How to Convert a Table Into a Home Bar
Don't trudge down to the corner pub for a spot of your favorite brew when you can upcycle an old table into a bar and raise a glass with friends in the comfort of your own home. Turn old nursery furniture or an abandoned rec room table into the social heart of your next party. Get clever with al fresco bar possibilities in the backyard. A jigsaw, a screwdriver and a paintbrush will get your old table ready for some new coasters.
From Baby to Bar
They grow up fast -- and they outgrow their nursery furniture. Repurpose a changing table into something of lasting use by turning it into a bar cart. Remove the safety strap, and sand the piece to rough up the finish. Apply a primer coat, and then paint the entire table and all the shelves with glossy enamel or metallic paint. A silver bar cart with mirrored trays on the shelves makes crystal goblets and carafes sparkle. Attach casters to the legs of the changing table so you can wheel the bar cart to where it's needed. Hang wire baskets off the sides for extra storage. Screw small bars onto the sides to hold towels or loop the cord from a bottle opener so it's always handy.
An old pool table and a hutch are the raw materials for a DIY basement bar that looks like it's from the corner pub. Cut the pool table in half lengthwise, and then cut one-half in half again across the width. Remove the felt surface and attach the three pieces to form a U with a center well for the bartender. Custom-cut a piece of stainable wood for a new bar surface -- pine knots will bleed through almost any finish, so you may want to avoid pine. Sand and stain the whole piece, carefully preserving the padded outer edge of the pool table. Apply the same treatment to the hutch, and then give the bar and hutch several protective coats of clear polyurethane. Stock the hutch with bar supplies and your favorite brands, hang a couple of low-light pendants over the bar, and pull up some bar stools.
Self-Serve Picnic Table
Save space on the patio or skip lugging a cooler out into the backyard with a cut-out picnic table/bar. Cut a narrow rectangle in the center of the table to fit a galvanized tin, stainless steel or industrial-strength plastic rectangular tub with a lip. The lip rests on the tabletop to support the tub when it's filled with ice and bottled or canned drinks. Drill holes in the tub for drainage, and fit them with flexible tubing and gaskets to channel the runoff and prevent wet feet. Or just empty the melted ice at the end of the party and turn the tub upside down to dry.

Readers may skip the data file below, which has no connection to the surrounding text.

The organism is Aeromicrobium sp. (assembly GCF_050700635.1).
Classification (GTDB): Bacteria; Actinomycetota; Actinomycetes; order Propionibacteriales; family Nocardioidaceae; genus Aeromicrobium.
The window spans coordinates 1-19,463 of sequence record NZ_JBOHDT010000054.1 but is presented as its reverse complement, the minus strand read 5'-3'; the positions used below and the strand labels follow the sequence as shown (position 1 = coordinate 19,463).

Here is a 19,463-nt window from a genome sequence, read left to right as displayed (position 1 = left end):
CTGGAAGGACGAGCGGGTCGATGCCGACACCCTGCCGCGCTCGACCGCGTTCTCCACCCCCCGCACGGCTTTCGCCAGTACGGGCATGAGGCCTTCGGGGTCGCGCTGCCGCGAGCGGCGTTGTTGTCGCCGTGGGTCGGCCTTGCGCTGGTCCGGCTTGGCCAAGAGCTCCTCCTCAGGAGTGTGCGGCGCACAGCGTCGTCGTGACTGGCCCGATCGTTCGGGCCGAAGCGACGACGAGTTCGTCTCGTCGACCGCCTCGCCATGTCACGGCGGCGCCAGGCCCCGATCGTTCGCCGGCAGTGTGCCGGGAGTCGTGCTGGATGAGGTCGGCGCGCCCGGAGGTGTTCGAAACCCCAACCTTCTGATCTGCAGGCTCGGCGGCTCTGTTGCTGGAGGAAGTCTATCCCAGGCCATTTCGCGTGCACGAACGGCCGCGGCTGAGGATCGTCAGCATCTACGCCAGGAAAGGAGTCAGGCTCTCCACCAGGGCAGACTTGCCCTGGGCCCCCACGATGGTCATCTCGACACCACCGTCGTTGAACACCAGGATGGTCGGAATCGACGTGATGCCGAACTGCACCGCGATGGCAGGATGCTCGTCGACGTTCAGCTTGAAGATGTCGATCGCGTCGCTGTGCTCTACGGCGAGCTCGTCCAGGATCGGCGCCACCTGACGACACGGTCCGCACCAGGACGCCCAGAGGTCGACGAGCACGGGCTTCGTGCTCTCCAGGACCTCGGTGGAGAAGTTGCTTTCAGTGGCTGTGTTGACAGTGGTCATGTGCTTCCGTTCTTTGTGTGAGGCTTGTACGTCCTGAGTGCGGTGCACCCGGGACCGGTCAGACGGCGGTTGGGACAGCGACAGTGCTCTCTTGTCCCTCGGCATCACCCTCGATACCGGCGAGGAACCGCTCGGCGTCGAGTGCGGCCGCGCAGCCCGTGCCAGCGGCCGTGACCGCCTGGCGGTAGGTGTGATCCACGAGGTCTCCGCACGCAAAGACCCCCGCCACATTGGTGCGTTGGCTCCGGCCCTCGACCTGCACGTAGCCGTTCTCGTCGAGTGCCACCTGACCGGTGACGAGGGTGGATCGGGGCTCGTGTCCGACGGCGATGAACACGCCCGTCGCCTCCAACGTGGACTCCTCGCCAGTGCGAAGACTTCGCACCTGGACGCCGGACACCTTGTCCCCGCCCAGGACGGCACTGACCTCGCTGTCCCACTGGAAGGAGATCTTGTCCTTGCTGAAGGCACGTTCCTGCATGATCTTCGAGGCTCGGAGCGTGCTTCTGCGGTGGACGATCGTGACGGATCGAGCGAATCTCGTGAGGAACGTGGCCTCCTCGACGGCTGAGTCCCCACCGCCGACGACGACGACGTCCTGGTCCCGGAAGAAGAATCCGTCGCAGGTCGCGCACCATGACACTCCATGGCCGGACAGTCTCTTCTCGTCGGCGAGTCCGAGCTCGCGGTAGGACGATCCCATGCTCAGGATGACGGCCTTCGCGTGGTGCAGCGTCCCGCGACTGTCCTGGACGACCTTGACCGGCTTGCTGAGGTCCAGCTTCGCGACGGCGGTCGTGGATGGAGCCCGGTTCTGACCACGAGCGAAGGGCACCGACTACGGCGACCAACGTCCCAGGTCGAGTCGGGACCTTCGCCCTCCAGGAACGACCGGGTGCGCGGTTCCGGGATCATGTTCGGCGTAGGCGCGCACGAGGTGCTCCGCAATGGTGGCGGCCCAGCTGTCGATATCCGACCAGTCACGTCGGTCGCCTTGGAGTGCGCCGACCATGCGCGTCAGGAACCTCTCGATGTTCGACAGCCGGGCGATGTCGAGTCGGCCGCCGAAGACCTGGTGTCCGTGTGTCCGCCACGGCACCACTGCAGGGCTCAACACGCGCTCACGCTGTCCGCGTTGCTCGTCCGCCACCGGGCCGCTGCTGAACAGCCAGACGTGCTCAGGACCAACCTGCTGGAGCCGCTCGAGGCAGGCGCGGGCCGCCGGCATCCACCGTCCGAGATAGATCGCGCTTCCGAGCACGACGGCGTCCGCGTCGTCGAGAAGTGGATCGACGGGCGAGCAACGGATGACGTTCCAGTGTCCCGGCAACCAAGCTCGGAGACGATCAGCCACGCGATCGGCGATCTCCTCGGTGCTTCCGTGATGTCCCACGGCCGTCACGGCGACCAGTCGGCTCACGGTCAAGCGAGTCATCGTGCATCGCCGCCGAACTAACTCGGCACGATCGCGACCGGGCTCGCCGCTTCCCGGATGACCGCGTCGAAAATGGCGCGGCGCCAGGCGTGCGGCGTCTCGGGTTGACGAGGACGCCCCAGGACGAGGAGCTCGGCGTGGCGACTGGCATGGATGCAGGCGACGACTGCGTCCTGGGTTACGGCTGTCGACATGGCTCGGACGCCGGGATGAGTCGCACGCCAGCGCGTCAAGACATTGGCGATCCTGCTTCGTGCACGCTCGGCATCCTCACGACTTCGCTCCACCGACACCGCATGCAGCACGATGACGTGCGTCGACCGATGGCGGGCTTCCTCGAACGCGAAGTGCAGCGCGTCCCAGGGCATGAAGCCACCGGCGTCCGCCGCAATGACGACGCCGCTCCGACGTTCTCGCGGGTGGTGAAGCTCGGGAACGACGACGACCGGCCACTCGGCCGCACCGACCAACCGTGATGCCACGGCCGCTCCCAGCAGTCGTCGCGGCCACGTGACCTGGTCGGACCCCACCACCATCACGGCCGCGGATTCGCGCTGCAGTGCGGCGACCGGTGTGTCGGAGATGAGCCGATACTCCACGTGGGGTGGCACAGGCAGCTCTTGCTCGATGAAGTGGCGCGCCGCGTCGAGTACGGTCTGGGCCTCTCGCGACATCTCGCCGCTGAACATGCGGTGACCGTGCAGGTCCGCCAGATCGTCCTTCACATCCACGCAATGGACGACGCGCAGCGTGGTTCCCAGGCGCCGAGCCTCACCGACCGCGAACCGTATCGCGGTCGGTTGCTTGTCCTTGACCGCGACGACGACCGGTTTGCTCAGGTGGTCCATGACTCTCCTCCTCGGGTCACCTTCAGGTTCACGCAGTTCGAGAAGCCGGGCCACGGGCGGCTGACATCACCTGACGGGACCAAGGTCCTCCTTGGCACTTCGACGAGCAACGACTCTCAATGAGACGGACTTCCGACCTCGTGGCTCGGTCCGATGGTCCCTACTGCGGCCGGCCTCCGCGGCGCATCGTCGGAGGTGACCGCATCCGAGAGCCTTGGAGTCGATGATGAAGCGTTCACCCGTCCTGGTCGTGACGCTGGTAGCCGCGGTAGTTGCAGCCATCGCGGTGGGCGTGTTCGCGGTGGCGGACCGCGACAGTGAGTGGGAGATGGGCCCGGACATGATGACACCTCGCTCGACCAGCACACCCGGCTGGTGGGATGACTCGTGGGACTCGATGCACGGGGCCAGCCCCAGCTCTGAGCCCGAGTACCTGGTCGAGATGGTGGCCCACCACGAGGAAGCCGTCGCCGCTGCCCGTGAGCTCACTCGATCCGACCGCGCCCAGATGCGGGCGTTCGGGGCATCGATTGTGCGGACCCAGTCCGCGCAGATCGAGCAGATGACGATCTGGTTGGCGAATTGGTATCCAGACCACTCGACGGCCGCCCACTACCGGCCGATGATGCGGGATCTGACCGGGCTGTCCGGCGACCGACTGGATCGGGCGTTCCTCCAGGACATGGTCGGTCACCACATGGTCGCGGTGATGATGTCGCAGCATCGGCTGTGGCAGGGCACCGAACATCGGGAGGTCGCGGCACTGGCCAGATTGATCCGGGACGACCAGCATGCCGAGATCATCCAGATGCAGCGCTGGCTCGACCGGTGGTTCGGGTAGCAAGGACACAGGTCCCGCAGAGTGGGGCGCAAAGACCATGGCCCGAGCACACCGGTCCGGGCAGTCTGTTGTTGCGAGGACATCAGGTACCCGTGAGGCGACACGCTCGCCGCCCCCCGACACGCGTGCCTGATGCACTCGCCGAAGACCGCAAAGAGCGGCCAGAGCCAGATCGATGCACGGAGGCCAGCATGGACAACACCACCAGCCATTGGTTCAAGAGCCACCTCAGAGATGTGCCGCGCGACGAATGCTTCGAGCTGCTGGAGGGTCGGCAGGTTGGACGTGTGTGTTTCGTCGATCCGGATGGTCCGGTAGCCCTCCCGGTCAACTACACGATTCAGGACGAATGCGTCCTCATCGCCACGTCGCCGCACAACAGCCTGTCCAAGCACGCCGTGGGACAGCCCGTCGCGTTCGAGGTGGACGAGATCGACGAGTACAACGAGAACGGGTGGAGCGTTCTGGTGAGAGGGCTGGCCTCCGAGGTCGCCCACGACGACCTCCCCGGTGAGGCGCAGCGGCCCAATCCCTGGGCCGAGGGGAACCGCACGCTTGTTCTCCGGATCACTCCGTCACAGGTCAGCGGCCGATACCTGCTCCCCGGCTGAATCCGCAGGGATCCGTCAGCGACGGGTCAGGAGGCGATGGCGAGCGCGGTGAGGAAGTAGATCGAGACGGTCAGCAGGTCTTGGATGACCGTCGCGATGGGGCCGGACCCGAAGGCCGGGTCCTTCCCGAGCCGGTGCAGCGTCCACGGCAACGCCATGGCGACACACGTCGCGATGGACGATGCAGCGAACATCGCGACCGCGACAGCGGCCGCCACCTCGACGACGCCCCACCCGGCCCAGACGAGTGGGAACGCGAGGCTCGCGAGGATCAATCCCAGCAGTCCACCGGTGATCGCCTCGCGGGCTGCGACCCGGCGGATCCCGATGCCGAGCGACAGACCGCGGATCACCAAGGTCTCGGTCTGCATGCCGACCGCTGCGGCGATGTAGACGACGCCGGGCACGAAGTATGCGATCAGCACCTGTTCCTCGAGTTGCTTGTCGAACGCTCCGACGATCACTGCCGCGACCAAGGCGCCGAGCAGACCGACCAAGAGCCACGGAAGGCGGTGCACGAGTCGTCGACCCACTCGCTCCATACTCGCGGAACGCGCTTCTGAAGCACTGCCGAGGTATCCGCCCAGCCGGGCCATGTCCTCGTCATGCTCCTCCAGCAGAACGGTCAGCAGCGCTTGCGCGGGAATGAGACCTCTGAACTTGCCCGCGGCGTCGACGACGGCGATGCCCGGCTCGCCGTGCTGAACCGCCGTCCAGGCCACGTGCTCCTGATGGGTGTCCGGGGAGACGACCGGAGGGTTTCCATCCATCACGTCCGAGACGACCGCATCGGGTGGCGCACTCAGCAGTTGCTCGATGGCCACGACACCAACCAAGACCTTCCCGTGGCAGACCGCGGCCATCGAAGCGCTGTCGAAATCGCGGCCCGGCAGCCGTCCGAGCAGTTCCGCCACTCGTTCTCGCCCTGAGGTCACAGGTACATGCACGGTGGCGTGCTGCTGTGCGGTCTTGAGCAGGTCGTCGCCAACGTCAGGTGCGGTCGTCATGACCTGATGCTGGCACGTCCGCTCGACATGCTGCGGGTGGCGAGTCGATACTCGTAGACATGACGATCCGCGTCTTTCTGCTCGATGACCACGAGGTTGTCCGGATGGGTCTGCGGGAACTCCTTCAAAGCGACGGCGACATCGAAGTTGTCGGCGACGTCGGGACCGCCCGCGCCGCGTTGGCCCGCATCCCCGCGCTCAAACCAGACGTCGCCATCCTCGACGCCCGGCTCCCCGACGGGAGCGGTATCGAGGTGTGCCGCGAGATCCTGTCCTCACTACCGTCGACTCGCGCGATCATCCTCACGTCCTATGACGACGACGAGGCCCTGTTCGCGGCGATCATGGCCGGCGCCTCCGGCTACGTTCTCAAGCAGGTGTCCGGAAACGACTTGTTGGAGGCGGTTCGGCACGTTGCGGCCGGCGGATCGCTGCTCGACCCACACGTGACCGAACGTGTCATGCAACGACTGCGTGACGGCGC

At your next party, keep everyone from crowding into one corner of the room by setting up mini-bar tables in two or more corners. Sand and refinish a couple of cast-off matching end tables -- either stain and lacquer the wood or paint it with a wipe-off, water-resistant enamel. Before painting, glue and screw or nail narrow decorative molding around the edge of the top surface to discourage accidents from sliding bottles and glasses. Add locking casters to the table legs to simplify relocation, or attach bun feet or salvaged claw feet to the legs to raise the table height for easy service. Set up each mini-bar with identical buckets of white and red wine, lower-shelf iced trays of bottled beers, and an assortment of glasses and napkins. Or designate different bar tables for beer, wine, liquors and liqueurs, with appropriate glasses.
Benna Crawford has been a journalist and New York-based writer since 1997. Her work has appeared in USA Today, the San Francisco Chronicle, The New York Times, and in professional journals and trade publications. Crawford has a degree in theater, is a certified Prana Yoga instructor, and writes about fitness, performing and decorative arts, culture, sports, business and education .
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